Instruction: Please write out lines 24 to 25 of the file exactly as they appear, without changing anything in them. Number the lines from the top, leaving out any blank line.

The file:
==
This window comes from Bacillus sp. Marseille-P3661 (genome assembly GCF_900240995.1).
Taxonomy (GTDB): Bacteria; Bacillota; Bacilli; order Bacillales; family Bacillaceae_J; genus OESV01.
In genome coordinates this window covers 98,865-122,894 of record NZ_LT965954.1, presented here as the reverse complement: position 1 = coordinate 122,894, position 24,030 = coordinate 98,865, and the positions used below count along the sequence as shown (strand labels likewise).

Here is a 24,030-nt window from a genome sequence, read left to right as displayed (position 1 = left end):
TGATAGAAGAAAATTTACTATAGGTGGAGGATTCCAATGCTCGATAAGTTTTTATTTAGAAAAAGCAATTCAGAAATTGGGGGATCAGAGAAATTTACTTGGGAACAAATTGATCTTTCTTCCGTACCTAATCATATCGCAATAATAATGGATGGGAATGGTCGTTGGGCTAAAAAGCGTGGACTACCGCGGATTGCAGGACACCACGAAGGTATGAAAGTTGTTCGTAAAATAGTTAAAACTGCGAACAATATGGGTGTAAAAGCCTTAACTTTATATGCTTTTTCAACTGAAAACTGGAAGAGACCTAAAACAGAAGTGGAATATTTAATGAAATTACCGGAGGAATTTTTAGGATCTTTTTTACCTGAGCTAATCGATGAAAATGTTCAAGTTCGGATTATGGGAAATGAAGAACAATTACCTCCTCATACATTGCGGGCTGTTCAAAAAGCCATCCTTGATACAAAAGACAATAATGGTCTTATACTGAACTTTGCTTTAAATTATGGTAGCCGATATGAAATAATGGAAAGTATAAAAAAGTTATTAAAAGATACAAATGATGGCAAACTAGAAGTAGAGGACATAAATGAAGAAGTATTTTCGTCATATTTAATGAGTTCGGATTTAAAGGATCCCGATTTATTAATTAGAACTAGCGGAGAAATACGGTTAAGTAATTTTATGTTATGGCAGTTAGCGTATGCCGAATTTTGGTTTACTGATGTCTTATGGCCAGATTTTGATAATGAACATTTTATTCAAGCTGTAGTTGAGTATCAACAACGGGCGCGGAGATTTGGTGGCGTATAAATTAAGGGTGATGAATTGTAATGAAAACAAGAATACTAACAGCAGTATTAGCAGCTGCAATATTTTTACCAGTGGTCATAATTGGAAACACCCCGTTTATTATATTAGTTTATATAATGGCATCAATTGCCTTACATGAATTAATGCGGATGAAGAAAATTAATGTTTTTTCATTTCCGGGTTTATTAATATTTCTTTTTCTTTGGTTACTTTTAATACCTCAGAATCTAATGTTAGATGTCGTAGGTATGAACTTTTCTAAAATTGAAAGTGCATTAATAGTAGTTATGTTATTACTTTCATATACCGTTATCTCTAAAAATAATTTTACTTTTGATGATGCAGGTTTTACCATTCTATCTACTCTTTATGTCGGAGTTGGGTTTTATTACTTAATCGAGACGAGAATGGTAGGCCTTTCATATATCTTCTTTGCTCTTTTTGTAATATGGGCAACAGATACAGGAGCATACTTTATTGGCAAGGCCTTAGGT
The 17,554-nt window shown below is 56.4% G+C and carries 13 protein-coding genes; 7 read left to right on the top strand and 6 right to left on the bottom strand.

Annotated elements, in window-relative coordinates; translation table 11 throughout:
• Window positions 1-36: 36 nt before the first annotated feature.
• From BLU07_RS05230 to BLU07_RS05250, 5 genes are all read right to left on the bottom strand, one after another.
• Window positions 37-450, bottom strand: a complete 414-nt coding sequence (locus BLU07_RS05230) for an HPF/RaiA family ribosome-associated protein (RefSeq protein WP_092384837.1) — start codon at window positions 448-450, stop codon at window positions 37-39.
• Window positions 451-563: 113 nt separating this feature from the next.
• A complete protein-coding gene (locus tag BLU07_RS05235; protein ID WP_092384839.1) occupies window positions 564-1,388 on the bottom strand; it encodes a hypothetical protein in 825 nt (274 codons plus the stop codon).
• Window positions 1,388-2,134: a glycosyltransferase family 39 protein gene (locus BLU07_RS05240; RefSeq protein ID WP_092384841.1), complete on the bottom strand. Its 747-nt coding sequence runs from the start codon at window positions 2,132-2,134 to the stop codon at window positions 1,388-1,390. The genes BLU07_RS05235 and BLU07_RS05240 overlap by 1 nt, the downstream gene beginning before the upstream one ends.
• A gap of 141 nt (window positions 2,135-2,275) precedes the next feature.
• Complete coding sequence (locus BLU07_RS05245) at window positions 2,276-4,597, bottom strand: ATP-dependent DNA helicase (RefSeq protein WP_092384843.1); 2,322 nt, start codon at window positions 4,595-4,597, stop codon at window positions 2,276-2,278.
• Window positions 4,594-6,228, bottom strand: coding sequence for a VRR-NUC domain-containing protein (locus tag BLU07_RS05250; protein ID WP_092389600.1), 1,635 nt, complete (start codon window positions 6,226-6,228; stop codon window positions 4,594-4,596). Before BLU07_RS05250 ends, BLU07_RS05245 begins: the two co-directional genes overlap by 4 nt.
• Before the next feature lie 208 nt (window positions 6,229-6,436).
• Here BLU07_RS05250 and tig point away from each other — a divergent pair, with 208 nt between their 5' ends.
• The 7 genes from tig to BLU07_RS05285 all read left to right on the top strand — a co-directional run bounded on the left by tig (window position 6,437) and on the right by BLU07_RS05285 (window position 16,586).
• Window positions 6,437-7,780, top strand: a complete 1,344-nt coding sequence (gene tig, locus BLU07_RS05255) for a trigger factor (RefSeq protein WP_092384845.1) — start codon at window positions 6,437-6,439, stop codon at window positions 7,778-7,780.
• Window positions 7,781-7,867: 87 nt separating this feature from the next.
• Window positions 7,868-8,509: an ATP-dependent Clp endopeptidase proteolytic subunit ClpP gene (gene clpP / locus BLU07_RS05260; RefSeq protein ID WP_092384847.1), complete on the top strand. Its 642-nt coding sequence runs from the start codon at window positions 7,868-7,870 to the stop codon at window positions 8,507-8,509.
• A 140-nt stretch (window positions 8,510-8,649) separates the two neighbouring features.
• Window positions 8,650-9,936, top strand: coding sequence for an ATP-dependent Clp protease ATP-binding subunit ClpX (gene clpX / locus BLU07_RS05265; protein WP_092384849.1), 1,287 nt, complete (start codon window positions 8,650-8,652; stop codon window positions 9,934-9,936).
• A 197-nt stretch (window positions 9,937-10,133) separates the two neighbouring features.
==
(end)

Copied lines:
• Window positions 8,650-9,936, top strand: coding sequence for an ATP-dependent Clp protease ATP-binding subunit ClpX (gene clpX / locus BLU07_RS05265; protein WP_092384849.1), 1,287 nt, complete (start codon window positions 8,650-8,652; stop codon window positions 9,934-9,936).
• A 197-nt stretch (window positions 9,937-10,133) separates the two neighbouring features.